The Case of the Black Cat

Talkie of the Week: The Case of the Black Cat

USA 1936, 66 minutes, black & white, Warner Bros. Director: William C. McGann, Written by F. Hugh Herbert, Based on The Case of the Caretaker’s Cat by Erle Stanley Gardner. Cast: Ricardo Cortez, June Travis, Jane Bryan, Craig Reynolds, Carlyle Moore Jr., Gordon Elliot, Nedda Harrigan, Garry Owen, Harry Davenport, George Rosener, Gordon Hart, Clarence Wilson, Guy Usher, Lottie Williams and Harry Hayden.

Plot summary: When Peter Laxter calls Perry Mason to change his will in order to test the loyalty of his granddaughter’s fiancé, his actions result in a series of sudden deaths the prosecution investigates as murders.

Review: Following four silver screenTCOT Black Catadaptations with Warren William starring as Perry Mason, Warner Brothers took another shot at success in 1936 by releasing The Case of the Black Cat based on Erle Stanley Gardner’s seventh whodunit, The Case of the Caretaker’s Cat. Introducing Ricardo Cortez as the famous attorney-at-law and June Travis as his irreplaceable Della Street, that new production did not follow up on previously disappointing attempts of turning Mason into a Nick Charles but rather tried to soak up the essence of Gardner’s original novel. Featuring Garry Owen as private eye Paul Drake, an important asset to Mason’s law practice, and Guy Usher as district attorney Hamilton Burger, The Case of the Black Cat was suspenseful and noir right from the start. What the film lacked, however, was that kind of enticing chemistry between the story’s main characters, an ingredient Raymond Burr, Barbara Hale, Bill Hopper (as well as William Talman and Ray Collins) would so easily create on the small screen two decades later.

Although hard to compare to the smashing TV show of the 1950s and 60s, this adaptation from 1936 already took a step into the right direction. Regardless of his excellent performance skills and gentlemanly quality, Warren William did not get to leave a lasting mark as Perry Mason and unfortunately, nor did Ricardo Cortez with his one-time chance at proving himself. June Travis, as the fourth actress to breathe life into Mason’s skillful girl Friday, also didn’t make a big enough difference to win the hearts of Gardner’s fans. Just like her predecessors, she was pretty and useful but never as distinctive as the character in the original books.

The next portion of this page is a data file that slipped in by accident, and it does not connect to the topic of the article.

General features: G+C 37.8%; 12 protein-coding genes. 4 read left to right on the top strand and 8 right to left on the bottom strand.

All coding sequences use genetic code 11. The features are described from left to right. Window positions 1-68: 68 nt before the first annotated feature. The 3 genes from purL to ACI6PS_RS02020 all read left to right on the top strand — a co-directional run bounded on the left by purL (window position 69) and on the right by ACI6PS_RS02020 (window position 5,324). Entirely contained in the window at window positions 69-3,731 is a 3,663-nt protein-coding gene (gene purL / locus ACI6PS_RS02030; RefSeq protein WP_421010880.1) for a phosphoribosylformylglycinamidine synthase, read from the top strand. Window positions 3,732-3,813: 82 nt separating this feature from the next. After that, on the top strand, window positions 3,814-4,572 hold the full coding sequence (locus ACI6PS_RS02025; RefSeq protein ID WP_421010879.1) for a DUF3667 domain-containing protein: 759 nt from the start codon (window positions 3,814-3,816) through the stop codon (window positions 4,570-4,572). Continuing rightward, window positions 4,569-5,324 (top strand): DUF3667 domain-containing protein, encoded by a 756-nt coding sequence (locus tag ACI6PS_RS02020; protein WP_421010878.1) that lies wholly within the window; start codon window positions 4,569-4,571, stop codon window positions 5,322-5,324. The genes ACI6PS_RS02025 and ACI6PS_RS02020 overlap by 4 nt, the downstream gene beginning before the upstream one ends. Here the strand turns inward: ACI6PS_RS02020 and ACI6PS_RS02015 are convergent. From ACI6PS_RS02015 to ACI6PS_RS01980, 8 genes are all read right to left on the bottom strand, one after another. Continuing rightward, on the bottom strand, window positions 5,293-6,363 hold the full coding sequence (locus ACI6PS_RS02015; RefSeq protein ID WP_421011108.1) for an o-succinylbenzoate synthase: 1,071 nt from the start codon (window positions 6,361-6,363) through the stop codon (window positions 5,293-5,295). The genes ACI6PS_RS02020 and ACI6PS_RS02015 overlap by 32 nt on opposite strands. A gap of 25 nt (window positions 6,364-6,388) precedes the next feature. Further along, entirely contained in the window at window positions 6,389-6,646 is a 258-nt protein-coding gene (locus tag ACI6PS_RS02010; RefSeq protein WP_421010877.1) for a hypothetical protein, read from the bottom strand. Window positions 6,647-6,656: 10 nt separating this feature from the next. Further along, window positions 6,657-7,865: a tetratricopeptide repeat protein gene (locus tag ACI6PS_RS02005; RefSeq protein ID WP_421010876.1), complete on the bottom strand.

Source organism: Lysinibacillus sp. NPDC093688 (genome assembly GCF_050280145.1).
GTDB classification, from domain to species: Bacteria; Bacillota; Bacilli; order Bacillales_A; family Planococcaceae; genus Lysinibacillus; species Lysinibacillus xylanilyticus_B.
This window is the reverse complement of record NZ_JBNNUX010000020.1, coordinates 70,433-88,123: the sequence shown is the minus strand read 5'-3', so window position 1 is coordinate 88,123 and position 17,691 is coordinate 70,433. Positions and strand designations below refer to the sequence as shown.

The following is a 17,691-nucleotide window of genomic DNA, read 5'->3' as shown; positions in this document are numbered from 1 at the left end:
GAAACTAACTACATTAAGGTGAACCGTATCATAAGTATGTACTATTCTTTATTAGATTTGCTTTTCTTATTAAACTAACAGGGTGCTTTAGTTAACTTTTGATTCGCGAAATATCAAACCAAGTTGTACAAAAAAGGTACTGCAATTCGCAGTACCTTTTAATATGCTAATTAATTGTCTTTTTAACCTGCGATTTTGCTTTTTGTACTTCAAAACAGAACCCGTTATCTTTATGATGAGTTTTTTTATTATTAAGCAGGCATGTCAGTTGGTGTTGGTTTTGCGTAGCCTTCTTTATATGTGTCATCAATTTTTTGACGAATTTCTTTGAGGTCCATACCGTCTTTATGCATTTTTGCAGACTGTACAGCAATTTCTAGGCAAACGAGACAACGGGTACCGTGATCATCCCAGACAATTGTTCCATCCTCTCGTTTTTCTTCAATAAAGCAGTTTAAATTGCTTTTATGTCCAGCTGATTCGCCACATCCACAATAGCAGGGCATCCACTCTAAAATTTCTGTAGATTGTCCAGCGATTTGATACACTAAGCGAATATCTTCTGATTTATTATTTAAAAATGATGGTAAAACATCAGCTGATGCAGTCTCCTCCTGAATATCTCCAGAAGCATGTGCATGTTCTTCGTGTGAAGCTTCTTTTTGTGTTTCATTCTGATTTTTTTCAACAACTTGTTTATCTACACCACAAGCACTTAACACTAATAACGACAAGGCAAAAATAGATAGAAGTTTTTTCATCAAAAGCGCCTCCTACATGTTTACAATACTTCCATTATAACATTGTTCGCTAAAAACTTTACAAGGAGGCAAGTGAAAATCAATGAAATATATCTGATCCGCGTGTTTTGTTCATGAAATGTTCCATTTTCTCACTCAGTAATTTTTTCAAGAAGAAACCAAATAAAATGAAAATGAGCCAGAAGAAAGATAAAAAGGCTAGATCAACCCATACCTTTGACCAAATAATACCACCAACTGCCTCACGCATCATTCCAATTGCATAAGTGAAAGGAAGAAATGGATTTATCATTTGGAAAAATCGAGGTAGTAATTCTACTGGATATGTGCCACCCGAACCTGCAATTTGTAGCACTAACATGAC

In general, The Case of the Black Cat offered a calmer version of Gardner’s crafty lawyer, especially when compared to the screwball-induced The Case of the Lucky Legs and The Velvet Claws, the improved take on the novels still did not stand out enough, however, to attract a larger audience. Today, The Case of the Black Cat is a great little film for anyone who loves Perry Mason. Although for most, Raymond Burr will always be the perfect Perry and Barbara Hale his unrivaled Della, this film is a great example of how Hollywood has always tried to tell stories the audience has already embraced. It is also a treat for anyone who is enamored with the 1930s, the slang, movies and fashion of those troubled days.

Available on the Perry Mason Mysteries DVD boxset.

Please Murder Me

Talkie of the Week: Please Murder Me

USA 1956, 78 minutes, black & white, Distributors Corporation America. Director: Peter Godfrey, Written by David T. Chantler, Ewald André Dupont, Donald Hyde and Al C. Ward. Cast: Raymond Burr, Angela Lansbury, Dick Foran, John Dehner, Lamont Johnson, Robert Griffin, Denver Pyle, Alex Sharp, Lee Miller, Russell Thorson

Plot summary: Attorney Craig Carlson falls in love with his best friend’s wife and asks for his approval to marry her. When his friend is found dead a week later, his widow is accused of murder and Craig defends her only to discover her darkest secrets.

Review: In Please Murder Me, Raymond Burr was cast as attorney Craig Carlson who falls in love with Myra Leeds, his best friend’s wife, played by Angela Lansbury. That was in 1956, the same year he started working on the Perry Mason pilot before she show went on the air on CBS to be a great success from 1957 – 66. The movie was Raymond Burr’s test run as a successful lawyer and a way for him to prove his leading qualities. A supporting actor since 1946, he finally got the break he deserved and made the best of it. Always immersing himself in his parts, Raymond Burr brought a lot of ruthless energy to his performance and built up a beautiful chemistry with his female co-star.

Angela Lansbury, a Hollywood veteran since 1944, brought an eerie quality to her performance, creating suspense and sizzling moments with Raymond Burr. As character actors, they both took the plot and made the best of it by adding depth to this emotional drama.

As a “typical” film noir, it is hard to summarize the plot without giving too much away. It is safe to say however that this film won’t leave you untouched. Thanks to the profound talent and expressiveness of its two leads, the film takes the step from diverting to excellent. Angela Lansbury and Raymond Burr aside, Please Murder Me was blessed with a decent cast of actors who breathed life into their characters and made the story believable. The perfect film for this moody April weather and a rainy Sunday night.